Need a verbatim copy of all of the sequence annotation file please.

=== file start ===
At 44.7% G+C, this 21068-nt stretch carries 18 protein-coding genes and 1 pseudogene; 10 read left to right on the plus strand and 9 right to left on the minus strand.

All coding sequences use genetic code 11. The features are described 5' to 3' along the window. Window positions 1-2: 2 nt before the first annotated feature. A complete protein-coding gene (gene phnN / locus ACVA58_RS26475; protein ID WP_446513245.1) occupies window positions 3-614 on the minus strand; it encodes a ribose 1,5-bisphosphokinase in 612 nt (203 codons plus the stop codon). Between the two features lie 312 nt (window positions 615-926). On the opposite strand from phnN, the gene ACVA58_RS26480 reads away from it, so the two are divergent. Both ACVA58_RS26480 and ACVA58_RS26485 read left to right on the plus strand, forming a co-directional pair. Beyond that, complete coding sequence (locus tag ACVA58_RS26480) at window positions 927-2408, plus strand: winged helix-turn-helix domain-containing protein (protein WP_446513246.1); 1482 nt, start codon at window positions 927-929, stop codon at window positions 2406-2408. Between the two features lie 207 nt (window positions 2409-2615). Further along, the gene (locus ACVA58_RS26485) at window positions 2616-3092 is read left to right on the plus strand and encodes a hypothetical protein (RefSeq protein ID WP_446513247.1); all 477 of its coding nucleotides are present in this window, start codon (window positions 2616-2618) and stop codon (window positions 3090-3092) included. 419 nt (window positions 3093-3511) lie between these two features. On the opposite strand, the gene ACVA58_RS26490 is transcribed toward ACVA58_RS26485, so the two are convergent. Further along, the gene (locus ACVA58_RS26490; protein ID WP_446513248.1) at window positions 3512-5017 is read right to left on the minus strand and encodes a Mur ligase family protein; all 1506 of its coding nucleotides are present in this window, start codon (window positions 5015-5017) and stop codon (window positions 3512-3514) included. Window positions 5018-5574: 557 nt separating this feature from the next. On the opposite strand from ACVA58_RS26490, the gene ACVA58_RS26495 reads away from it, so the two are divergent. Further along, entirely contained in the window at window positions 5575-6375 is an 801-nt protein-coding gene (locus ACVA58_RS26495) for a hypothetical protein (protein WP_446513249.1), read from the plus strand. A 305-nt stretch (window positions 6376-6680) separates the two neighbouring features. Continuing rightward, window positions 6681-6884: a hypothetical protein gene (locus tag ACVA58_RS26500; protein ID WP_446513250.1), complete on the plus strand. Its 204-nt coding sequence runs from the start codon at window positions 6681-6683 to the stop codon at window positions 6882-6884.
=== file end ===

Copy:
At 44.7% G+C, this 21068-nt stretch carries 18 protein-coding genes and 1 pseudogene; 10 read left to right on the plus strand and 9 right to left on the minus strand.

All coding sequences use genetic code 11. The features are described 5' to 3' along the window. Window positions 1-2: 2 nt before the first annotated feature. A complete protein-coding gene (gene phnN / locus ACVA58_RS26475; protein ID WP_446513245.1) occupies window positions 3-614 on the minus strand; it encodes a ribose 1,5-bisphosphokinase in 612 nt (203 codons plus the stop codon). Between the two features lie 312 nt (window positions 615-926). On the opposite strand from phnN, the gene ACVA58_RS26480 reads away from it, so the two are divergent. Both ACVA58_RS26480 and ACVA58_RS26485 read left to right on the plus strand, forming a co-directional pair. Beyond that, complete coding sequence (locus tag ACVA58_RS26480) at window positions 927-2408, plus strand: winged helix-turn-helix domain-containing protein (protein WP_446513246.1); 1482 nt, start codon at window positions 927-929, stop codon at window positions 2406-2408. Between the two features lie 207 nt (window positions 2409-2615). Further along, the gene (locus ACVA58_RS26485) at window positions 2616-3092 is read left to right on the plus strand and encodes a hypothetical protein (RefSeq protein ID WP_446513247.1); all 477 of its coding nucleotides are present in this window, start codon (window positions 2616-2618) and stop codon (window positions 3090-3092) included. 419 nt (window positions 3093-3511) lie between these two features. On the opposite strand, the gene ACVA58_RS26490 is transcribed toward ACVA58_RS26485, so the two are convergent. Further along, the gene (locus ACVA58_RS26490; protein ID WP_446513248.1) at window positions 3512-5017 is read right to left on the minus strand and encodes a Mur ligase family protein; all 1506 of its coding nucleotides are present in this window, start codon (window positions 5015-5017) and stop codon (window positions 3512-3514) included. Window positions 5018-5574: 557 nt separating this feature from the next. On the opposite strand from ACVA58_RS26490, the gene ACVA58_RS26495 reads away from it, so the two are divergent. Further along, entirely contained in the window at window positions 5575-6375 is an 801-nt protein-coding gene (locus ACVA58_RS26495) for a hypothetical protein (protein WP_446513249.1), read from the plus strand. A 305-nt stretch (window positions 6376-6680) separates the two neighbouring features. Continuing rightward, window positions 6681-6884: a hypothetical protein gene (locus tag ACVA58_RS26500; protein ID WP_446513250.1), complete on the plus strand. Its 204-nt coding sequence runs from the start codon at window positions 6681-6683 to the stop codon at window positions 6882-6884.